A couple of days ago, on the anniversary of the World Trade Center attack, I got to thinking about the Twin Towers in NYC, One M&T Plaza here in Buffalo, and their common designer/architect, Minoru Yamasaki.
Sow the Seed
My father grew up on the East Side of Buffalo and occasionally shares stories from his youth. He recently told me one about how he worked for a neighbor who farmed his property. This man, remembered by my father only as Mr. Shuh*, owned three homes in a row. He lived in one and rented out the other two. But he farmed all three backyards. He had chickens, grew vegetables, and also loved to grow flowers.
The Glenny Building has intrigued me ever since I learned that the entire facade of the building, all five stories, is made of cast iron. I have never heard of that before. The whole front of a building being built with the stuff of frying pans! I mean everyone who is of, ahem, a certain age, has owned a cast iron frying pan at some point in their lives. I still use the one my mother-in-law received as a wedding shower gift. They absolutely last forever! But buildings?
The Rand Building was built in 1929, just as the country was torn from the Roaring Twenties and plunged into the Great Depression of the 1930’s. It was in fact, the last skyscraper completed in Buffalo before the stock market crashed.
It was designed by Franklyn & William Kidd along with James W. Kideney & Associates. And although you can’t miss it in the Buffalo skyline, it seems to be the Rodney Dangerfield of Buffalo Architecture. It just doesn’t get much respect. I mean, it’s supposedly the inspiration behind the Empire State Building!
Last night I went for a walk with my friend Cathy. We have this little custom of driving to different areas to walk. Keeps it fresh, plus we both love looking at homes and generally enjoy seeing different parts of Buffalo.
This time it was my choice, and I told her I wanted her to take me on a tour of Williamsville. Cathy’s office is in the village, and I know that as a busy small business owner she’s been taking walks through the village now and again to get out of the office, relax and meet her neighbors. The Village of Williamsville is probably one of the best spots around to do just that.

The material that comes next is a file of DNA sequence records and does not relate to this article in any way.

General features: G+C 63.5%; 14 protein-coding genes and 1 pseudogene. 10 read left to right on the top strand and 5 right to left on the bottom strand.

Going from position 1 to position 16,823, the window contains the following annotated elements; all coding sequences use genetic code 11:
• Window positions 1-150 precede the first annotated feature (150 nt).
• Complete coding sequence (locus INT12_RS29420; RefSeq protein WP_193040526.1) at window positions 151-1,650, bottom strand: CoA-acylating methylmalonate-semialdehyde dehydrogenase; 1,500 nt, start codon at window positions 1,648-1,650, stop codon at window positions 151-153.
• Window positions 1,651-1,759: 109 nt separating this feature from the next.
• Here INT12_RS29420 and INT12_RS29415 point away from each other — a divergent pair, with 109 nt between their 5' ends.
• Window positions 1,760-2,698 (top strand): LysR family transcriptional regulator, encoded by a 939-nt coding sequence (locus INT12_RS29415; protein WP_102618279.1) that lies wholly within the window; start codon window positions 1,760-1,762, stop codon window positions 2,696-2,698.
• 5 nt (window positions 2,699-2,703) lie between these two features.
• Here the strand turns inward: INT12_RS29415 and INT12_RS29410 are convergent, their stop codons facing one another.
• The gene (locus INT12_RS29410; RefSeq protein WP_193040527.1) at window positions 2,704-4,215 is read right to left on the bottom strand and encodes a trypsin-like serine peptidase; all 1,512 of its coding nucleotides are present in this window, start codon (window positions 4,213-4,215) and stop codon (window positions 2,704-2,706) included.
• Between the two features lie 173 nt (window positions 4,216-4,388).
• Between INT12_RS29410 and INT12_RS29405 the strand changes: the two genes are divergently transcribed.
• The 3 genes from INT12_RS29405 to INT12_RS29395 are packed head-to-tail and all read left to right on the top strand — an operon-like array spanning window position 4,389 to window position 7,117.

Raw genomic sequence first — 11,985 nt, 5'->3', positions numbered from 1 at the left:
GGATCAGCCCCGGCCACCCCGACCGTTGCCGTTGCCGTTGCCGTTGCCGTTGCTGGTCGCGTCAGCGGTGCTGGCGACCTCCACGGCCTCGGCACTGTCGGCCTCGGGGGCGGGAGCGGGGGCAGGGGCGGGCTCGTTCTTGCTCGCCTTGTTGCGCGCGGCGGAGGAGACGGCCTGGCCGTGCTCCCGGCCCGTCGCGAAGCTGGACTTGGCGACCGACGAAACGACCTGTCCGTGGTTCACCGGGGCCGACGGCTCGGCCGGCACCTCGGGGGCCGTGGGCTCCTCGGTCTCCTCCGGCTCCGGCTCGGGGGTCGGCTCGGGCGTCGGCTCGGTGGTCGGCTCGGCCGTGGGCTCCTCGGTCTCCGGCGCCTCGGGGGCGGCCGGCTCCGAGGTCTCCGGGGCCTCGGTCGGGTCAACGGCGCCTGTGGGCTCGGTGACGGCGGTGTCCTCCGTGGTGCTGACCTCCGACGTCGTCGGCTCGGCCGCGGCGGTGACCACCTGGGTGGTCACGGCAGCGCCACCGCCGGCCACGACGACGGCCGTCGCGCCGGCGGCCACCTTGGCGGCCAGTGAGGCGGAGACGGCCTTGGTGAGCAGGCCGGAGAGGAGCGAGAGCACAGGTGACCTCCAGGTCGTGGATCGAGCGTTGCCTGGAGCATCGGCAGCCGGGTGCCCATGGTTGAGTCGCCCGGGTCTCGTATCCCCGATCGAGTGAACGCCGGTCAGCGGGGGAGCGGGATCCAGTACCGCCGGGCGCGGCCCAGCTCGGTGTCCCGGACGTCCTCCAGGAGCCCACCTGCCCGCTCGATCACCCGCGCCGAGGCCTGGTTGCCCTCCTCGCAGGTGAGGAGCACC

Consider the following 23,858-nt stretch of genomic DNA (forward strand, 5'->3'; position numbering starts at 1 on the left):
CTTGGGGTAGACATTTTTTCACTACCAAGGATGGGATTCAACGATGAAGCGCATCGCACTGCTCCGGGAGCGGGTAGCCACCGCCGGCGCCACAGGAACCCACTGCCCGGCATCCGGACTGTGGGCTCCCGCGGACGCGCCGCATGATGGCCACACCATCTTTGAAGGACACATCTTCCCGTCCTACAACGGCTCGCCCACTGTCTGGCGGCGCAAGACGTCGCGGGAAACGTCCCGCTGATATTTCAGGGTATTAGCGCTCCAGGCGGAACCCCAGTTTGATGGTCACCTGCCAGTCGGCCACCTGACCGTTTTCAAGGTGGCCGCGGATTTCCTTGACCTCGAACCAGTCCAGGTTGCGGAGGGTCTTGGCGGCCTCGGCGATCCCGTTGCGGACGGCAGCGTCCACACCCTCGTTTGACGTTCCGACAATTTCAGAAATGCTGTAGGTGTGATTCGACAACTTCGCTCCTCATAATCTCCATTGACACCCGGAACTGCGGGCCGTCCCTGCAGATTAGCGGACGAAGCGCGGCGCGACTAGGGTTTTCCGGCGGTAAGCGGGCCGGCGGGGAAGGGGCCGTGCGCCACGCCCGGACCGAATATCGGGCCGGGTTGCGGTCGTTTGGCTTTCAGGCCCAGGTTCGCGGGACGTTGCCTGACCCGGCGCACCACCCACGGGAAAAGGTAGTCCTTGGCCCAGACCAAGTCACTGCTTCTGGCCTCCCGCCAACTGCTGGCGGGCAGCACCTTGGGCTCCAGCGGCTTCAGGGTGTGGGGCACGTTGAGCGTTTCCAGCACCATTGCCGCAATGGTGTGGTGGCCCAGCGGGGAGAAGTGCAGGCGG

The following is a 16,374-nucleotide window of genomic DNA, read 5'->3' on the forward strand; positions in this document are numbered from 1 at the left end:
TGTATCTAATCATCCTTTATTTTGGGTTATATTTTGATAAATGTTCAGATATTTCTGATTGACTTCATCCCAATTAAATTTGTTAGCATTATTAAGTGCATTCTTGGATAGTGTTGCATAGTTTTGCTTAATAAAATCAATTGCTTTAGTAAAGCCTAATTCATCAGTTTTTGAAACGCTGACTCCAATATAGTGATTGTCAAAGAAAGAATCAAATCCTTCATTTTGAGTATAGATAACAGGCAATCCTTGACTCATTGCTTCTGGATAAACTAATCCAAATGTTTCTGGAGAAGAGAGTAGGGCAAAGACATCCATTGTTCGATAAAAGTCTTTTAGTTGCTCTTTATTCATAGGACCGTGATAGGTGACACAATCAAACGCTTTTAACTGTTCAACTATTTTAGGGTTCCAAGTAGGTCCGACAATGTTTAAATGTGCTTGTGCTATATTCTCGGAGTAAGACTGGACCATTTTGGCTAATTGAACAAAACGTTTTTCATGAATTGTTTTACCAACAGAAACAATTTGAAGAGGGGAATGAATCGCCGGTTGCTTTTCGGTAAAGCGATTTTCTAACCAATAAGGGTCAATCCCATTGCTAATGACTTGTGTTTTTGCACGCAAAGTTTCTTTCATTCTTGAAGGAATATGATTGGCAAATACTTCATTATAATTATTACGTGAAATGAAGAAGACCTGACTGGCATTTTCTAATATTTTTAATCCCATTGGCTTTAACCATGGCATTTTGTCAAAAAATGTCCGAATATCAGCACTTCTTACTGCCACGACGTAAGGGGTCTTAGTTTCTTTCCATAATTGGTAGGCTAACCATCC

The Dun Building. It’s one that I’ve been admiring for a long, long time. There’s just something about it. For roughly 15 years, I drove toward it on Swan Street on my way to work. It’s my favorite view of it. I walked by it daily as well. And still when I see it, I get a feeling that I don’t quite know how to describe.
The Dun Building was designed by none other than E.B. Green and William Wicks for the Union Central Life Insurance Company, who placed a contingency on the plan stating that they’d build it if enough Buffalonians bought policies with their company. Buffalonians didn’t, and the plans were acquired and set into motion by R.G. Dun & Company.
When I was a kid, my Aunt was somewhat of a local celebrity in military circles here in Buffalo. She was one of the first women in the country to become a U.S. Navy Seabee. So whenever anything happened of Naval importance in Buffalo, she was always involved, and was almost always invited as an honored guest.
In 1802 New York State Purchased the mile wide strip of Native land along the Niagara River known as the New York State Reservation. This property became known as Black Rock, named for an actual black rock formation that jutted out into the Niagara River near where the Peace Bridge is today. Black Rock was a village in its own right and the fledgling village of Buffalo was further south near where the Niagara River, Lake Erie and the Buffalo Creek all come together.
I know it’s the kind of thing that we as Buffalonians, rarely think about but take a moment right now to think about where we live.
Buffalo is located at the convergence of three great bodies of water. Lake Erie, the Buffalo River, and the Niagara River. Now I could go into a long story about Buffalo’s history and how these three affected the city and it’s growth, and normally I would. But today I’m going in a completely different direction.
The West Village Historic District of Buffalo is a 22 acre neighborhood in one of the city’s oldest residential areas. It is one of only a few in our country to achieve three designations as an Historic District under both the City of Buffalo and New York State, and it is also listed in the Federal National Register of Historic Places. The jewel of the West Village Historic District is unquestionably Johnson Park.